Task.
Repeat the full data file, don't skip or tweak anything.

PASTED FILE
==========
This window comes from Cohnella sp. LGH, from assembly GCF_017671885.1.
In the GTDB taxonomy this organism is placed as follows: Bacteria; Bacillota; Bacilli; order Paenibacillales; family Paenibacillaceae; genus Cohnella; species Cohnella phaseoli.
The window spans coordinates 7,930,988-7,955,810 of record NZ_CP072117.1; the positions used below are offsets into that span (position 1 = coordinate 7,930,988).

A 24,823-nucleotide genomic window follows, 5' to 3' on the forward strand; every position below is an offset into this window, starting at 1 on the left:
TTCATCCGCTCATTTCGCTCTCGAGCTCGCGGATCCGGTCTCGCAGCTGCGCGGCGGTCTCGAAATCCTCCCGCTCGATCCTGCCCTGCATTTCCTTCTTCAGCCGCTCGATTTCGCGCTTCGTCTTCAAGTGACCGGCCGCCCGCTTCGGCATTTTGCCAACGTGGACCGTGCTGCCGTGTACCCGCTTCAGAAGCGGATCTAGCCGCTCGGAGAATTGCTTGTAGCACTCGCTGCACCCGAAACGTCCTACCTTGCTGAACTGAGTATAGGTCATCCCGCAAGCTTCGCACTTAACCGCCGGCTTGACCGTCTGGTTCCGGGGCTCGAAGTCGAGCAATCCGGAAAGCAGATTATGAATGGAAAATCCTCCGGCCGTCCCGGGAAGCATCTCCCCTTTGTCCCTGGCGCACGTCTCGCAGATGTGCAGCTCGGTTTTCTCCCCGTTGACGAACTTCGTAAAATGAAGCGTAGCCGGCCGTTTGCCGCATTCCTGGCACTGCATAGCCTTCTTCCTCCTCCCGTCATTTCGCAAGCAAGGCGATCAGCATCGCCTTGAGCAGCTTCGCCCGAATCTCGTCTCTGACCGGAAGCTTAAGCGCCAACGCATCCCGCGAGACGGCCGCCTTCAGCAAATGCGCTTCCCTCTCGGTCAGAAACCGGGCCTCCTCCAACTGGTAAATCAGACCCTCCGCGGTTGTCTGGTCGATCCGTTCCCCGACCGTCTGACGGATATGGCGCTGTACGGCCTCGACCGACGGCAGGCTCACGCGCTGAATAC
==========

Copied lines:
This window comes from Cohnella sp. LGH, from assembly GCF_017671885.1.
In the GTDB taxonomy this organism is placed as follows: Bacteria; Bacillota; Bacilli; order Paenibacillales; family Paenibacillaceae; genus Cohnella; species Cohnella phaseoli.
The window spans coordinates 7,930,988-7,955,810 of record NZ_CP072117.1; the positions used below are offsets into that span (position 1 = coordinate 7,930,988).

A 24,823-nucleotide genomic window follows, 5' to 3' on the forward strand; every position below is an offset into this window, starting at 1 on the left:
TTCATCCGCTCATTTCGCTCTCGAGCTCGCGGATCCGGTCTCGCAGCTGCGCGGCGGTCTCGAAATCCTCCCGCTCGATCCTGCCCTGCATTTCCTTCTTCAGCCGCTCGATTTCGCGCTTCGTCTTCAAGTGACCGGCCGCCCGCTTCGGCATTTTGCCAACGTGGACCGTGCTGCCGTGTACCCGCTTCAGAAGCGGATCTAGCCGCTCGGAGAATTGCTTGTAGCACTCGCTGCACCCGAAACGTCCTACCTTGCTGAACTGAGTATAGGTCATCCCGCAAGCTTCGCACTTAACCGCCGGCTTGACCGTCTGGTTCCGGGGCTCGAAGTCGAGCAATCCGGAAAGCAGATTATGAATGGAAAATCCTCCGGCCGTCCCGGGAAGCATCTCCCCTTTGTCCCTGGCGCACGTCTCGCAGATGTGCAGCTCGGTTTTCTCCCCGTTGACGAACTTCGTAAAATGAAGCGTAGCCGGCCGTTTGCCGCATTCCTGGCACTGCATAGCCTTCTTCCTCCTCCCGTCATTTCGCAAGCAAGGCGATCAGCATCGCCTTGAGCAGCTTCGCCCGAATCTCGTCTCTGACCGGAAGCTTAAGCGCCAACGCATCCCGCGAGACGGCCGCCTTCAGCAAATGCGCTTCCCTCTCGGTCAGAAACCGGGCCTCCTCCAACTGGTAAATCAGACCCTCCGCGGTTGTCTGGTCGATCCGTTCCCCGACCGTCTGACGGATATGGCGCTGTACGGCCTCGACCGACGGCAGGCTCACGCGCTGAATAC